Arrhythmias of sinus origin:
-Bradycardia < 60 bpm
-Tachycardia > 100 bpm
-sinus arrest-heart stops
-asystole-prolonged electrical inactivity
-escape beat-beat originating outside the SA node (60-200bpm) node
-atrial pacemaker 60-75 bpm
-junctional pacemakers 40-60 bpm
-most common, no atrial depolarization; so no P wave.
-ventricular pacemaker- 30-45 bpm (no p wave )
physiological mechanism for this rhythm enhanced automaticity reentry.
any pacemaker can be accelerated to overtake the SA node & establish their own rhythm.
represents a disorder of transmission as opposed to a disorder of impulse formation.
4 questions when examining ectopic rhythm
1. Are P waves present?
2. Are QRS complexes narrow or wide?
3. What is the relationship btw P waves and QRS complex
4. Is the rhythm regular or irregular?
Ectopic Supraventricular Arrhythmias
-atrial premature beats or contractions (PAC) junctional premature contractions.
PAC-occur early, P wave looks different than other P WAVES; only 1 time
What is the difference between a junctional premature beat and a junctional escape beat?
They look exactly alike, but the junctional premature beat occurs early, prematurely, interposing itself into the normal sinus rhythm. An escape beat occurs late, following a pause when the sinus node has failed to fire.
What are the 4 types of sustained supraventricular arrhythmias
1. Paroxysmal supraventricular tachycardia
2. Atrial flutter
3. Atrial fibrillation
4. Multifocal atrial tachycardia
Paroxysmal supraventricular tachycardia (PSVT)
-150-250 bpm (rapid HR)
-QRS complex is narrow
-Carotid message can terminate problem
-P waves appear @250-300 bpm
-flutter waves; sawtooth pattern
-can be 2:1, 3:1, 4:1(p wave to QRS)
-regular rhythm usually (if 3:1, stays 3:1 all the way).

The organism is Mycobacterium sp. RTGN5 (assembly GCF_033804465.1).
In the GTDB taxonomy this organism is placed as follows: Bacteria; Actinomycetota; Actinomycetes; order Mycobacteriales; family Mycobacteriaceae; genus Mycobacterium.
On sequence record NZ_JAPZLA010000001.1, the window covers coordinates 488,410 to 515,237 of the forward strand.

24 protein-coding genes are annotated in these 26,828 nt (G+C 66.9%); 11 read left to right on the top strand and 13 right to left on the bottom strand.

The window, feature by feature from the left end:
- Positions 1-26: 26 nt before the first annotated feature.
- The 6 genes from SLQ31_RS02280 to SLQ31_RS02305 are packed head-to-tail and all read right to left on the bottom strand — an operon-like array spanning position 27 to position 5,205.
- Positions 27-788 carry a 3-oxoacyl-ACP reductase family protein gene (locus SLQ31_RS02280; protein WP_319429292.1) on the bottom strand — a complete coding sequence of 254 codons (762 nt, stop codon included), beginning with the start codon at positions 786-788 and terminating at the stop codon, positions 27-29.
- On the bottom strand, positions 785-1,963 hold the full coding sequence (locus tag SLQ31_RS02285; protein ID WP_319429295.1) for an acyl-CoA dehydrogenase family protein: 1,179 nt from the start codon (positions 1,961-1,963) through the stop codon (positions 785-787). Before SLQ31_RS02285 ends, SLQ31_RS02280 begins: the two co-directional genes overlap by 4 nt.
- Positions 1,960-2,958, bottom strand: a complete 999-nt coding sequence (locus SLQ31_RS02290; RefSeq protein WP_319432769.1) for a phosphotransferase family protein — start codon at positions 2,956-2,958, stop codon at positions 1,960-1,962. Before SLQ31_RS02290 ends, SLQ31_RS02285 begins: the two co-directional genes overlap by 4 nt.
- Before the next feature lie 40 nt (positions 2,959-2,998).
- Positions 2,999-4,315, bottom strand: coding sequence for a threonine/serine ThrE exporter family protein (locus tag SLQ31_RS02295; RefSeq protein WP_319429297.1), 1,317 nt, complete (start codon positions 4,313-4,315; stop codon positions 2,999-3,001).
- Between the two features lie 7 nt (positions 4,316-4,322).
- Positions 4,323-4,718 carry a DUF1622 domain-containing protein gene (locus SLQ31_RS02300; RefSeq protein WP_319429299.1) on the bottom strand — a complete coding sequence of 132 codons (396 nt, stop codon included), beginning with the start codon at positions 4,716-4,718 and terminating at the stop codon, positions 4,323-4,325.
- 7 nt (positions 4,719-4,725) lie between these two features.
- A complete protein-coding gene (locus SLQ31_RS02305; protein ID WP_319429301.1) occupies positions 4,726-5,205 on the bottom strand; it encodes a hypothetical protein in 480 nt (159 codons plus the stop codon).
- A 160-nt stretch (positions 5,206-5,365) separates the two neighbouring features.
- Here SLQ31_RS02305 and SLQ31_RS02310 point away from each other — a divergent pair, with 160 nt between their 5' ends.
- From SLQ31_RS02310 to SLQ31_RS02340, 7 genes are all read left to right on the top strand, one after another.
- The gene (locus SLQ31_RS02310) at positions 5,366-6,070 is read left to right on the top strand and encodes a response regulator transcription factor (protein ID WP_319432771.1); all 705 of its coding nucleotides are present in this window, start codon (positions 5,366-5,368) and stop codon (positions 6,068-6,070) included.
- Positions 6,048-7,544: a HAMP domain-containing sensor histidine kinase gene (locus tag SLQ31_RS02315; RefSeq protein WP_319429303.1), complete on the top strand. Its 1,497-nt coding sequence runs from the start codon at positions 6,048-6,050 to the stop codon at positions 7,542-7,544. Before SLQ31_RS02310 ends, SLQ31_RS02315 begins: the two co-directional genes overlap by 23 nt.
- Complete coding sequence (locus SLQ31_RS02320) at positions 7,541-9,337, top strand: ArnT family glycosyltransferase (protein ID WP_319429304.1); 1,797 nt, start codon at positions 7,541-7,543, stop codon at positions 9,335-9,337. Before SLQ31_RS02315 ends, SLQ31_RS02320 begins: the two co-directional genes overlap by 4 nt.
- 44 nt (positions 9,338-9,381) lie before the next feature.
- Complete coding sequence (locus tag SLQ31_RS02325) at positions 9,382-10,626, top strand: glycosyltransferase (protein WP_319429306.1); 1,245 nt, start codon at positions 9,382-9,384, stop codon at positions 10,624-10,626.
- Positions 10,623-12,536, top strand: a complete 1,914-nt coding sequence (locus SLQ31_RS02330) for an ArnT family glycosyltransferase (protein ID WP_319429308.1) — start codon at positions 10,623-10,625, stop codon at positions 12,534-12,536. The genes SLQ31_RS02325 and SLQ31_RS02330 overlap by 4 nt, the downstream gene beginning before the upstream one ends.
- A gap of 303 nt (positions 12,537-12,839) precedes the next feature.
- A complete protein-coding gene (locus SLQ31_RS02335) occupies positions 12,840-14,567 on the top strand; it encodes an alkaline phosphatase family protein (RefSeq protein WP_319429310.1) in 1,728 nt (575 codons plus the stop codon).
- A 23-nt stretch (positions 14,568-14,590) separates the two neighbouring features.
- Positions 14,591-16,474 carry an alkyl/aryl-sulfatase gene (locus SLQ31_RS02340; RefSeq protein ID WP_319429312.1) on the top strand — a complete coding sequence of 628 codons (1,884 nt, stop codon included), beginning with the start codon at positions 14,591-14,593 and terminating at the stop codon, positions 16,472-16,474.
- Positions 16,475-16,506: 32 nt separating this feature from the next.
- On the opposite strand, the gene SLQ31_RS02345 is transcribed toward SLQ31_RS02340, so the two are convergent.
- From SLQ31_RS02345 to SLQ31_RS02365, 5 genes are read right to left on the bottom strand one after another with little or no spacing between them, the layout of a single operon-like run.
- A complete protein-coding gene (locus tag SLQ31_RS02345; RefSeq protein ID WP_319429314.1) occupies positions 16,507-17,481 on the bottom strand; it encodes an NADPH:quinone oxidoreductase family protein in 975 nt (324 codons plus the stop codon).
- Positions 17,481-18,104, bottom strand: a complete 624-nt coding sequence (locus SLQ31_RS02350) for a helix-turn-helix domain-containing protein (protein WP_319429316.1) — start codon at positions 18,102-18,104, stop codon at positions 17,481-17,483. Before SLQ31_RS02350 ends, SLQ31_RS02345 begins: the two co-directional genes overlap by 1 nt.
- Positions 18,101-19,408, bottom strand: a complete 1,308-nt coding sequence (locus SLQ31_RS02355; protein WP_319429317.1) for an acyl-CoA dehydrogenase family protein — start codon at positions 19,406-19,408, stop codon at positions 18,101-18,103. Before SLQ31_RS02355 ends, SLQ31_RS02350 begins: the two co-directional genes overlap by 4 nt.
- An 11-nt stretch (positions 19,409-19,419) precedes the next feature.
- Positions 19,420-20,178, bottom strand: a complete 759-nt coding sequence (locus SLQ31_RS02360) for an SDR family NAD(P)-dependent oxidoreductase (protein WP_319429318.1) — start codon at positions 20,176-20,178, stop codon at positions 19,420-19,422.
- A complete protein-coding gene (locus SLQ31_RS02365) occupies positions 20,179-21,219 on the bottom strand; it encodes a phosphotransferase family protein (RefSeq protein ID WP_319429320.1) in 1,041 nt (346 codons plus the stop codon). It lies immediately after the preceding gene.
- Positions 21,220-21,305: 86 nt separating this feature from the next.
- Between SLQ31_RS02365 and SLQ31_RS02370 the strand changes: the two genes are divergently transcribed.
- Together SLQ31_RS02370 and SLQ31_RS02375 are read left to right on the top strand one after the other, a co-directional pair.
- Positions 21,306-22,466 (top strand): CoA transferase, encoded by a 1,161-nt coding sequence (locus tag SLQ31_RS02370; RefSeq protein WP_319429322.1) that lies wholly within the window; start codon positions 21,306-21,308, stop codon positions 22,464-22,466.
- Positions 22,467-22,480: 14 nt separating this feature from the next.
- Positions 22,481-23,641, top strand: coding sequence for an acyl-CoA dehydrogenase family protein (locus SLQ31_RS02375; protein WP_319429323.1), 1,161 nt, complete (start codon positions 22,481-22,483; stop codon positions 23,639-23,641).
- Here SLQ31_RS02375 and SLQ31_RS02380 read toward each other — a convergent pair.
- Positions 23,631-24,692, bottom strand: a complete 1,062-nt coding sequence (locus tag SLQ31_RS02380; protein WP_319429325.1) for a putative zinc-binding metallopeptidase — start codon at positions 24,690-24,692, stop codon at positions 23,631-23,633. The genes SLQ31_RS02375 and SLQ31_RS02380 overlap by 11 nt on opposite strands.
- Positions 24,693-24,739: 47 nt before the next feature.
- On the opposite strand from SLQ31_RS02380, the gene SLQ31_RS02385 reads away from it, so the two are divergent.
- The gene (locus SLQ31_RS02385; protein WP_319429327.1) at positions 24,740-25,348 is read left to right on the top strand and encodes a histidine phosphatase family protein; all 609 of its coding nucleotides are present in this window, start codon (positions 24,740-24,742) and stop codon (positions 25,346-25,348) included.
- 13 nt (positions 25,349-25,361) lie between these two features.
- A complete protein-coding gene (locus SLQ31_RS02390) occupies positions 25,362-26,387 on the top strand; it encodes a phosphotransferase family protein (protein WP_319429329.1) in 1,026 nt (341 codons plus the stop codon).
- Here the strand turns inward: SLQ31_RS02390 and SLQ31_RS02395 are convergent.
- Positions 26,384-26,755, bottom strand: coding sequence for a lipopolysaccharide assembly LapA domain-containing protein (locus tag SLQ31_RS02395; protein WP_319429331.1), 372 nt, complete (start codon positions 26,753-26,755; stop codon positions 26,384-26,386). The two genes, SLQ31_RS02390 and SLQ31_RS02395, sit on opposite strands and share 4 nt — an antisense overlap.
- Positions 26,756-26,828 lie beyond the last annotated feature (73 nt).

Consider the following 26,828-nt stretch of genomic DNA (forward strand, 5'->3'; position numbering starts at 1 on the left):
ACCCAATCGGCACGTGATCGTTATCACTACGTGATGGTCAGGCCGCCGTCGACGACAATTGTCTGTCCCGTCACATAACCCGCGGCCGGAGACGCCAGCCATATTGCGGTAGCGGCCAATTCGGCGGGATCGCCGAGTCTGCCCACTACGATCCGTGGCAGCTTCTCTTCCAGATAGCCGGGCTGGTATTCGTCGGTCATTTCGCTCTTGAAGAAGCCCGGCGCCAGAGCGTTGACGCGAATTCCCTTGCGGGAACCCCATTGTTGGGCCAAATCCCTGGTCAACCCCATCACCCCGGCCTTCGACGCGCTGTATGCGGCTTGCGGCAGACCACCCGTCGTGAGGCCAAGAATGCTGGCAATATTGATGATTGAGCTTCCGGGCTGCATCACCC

-a lot of times you don't see T wave
-carotid message:makes duration of QRS longer, changing the P waves. >>slows HR down; GOOD
-atrial activity completely chaotic generates an irregular ventricular pattern.
-no real P waves, varying rhythm
-QRS very irregular, duration changing
Multifocal Atrial tachycardia
(different atrial cells are taking over with different beats)
-random firing of several different atrial areas
-if <100 bpm, called a wandering pacemaker.
-P waves, coming from diff. areas where atria are depolarizing at diff areas.
Ectopic Ventricular Arrhythmias
(disturbances below the AV node)
-Premature ventricular contraction(PVC)
-Accelerated idioventricular rhythm
-Torsade de pointes
Premature ventricular contraction (PVC)
-prolonged QRS complex
-usually wide, bigger than other QRS complexes, followed by a pause.
-Bigeminy-every other beat = PVC
-Trigeminy-every third beat = PVC
Rules of malignancy
1. Frequent PVC's
2. Runs of PVC's -esp. 3 or more
3. Multiform PVC's (occurring all over heart rate)
4. PVC's falling on the T wave of a previous beat
5. PVC occurring in the setting of an acute MI
(heart does produce CO)
-3 OR more PVC's
(pre-terminal) heart generates no CO
Accelerated idioventricular rhythm
-sometimes seen during acute infarction
-no P waves
Torsade de Pointes
-twisting of the points
-like ventricular tachycardia but QRS complex rotates around the axis.
-QRS seems to spin around isoelectric line
What are the exercise equations?
(mL/Kg/min)= (3.5mL/Kg/min)+(m/min x .1) + (grade frac) x m/min x 1.8)
(mL/kg/min)= (3.5mL/Kg/min)+ (m/min x .2) + (grade frac) x m/min x .9)